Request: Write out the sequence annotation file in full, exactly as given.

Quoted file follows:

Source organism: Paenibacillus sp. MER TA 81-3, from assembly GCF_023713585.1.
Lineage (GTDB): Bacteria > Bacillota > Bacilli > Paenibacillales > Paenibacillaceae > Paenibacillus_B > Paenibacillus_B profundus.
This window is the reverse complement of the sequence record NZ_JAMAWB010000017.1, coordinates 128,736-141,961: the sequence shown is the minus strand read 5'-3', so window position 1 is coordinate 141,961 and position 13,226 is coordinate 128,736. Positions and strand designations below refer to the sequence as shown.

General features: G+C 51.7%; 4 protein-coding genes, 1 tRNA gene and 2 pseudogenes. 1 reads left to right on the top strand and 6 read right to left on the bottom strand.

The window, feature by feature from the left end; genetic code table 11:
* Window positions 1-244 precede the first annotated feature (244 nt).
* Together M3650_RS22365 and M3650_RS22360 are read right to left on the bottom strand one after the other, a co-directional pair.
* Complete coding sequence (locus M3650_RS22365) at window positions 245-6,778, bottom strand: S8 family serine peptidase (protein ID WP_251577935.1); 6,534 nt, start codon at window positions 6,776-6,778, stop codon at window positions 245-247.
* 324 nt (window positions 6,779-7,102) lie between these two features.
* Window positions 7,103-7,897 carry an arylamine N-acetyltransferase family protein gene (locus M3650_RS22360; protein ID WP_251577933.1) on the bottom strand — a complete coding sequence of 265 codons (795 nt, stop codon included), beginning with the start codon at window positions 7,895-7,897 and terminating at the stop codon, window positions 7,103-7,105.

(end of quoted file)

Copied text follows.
Source organism: Paenibacillus sp. MER TA 81-3, from assembly GCF_023713585.1.
Lineage (GTDB): Bacteria > Bacillota > Bacilli > Paenibacillales > Paenibacillaceae > Paenibacillus_B > Paenibacillus_B profundus.
This window is the reverse complement of the sequence record NZ_JAMAWB010000017.1, coordinates 128,736-141,961: the sequence shown is the minus strand read 5'-3', so window position 1 is coordinate 141,961 and position 13,226 is coordinate 128,736. Positions and strand designations below refer to the sequence as shown.

General features: G+C 51.7%; 4 protein-coding genes, 1 tRNA gene and 2 pseudogenes. 1 reads left to right on the top strand and 6 read right to left on the bottom strand.

The window, feature by feature from the left end; genetic code table 11:
* Window positions 1-244 precede the first annotated feature (244 nt).
* Together M3650_RS22365 and M3650_RS22360 are read right to left on the bottom strand one after the other, a co-directional pair.
* Complete coding sequence (locus M3650_RS22365) at window positions 245-6,778, bottom strand: S8 family serine peptidase (protein ID WP_251577935.1); 6,534 nt, start codon at window positions 6,776-6,778, stop codon at window positions 245-247.
* 324 nt (window positions 6,779-7,102) lie between these two features.
* Window positions 7,103-7,897 carry an arylamine N-acetyltransferase family protein gene (locus M3650_RS22360; protein ID WP_251577933.1) on the bottom strand — a complete coding sequence of 265 codons (795 nt, stop codon included), beginning with the start codon at window positions 7,895-7,897 and terminating at the stop codon, window positions 7,103-7,105.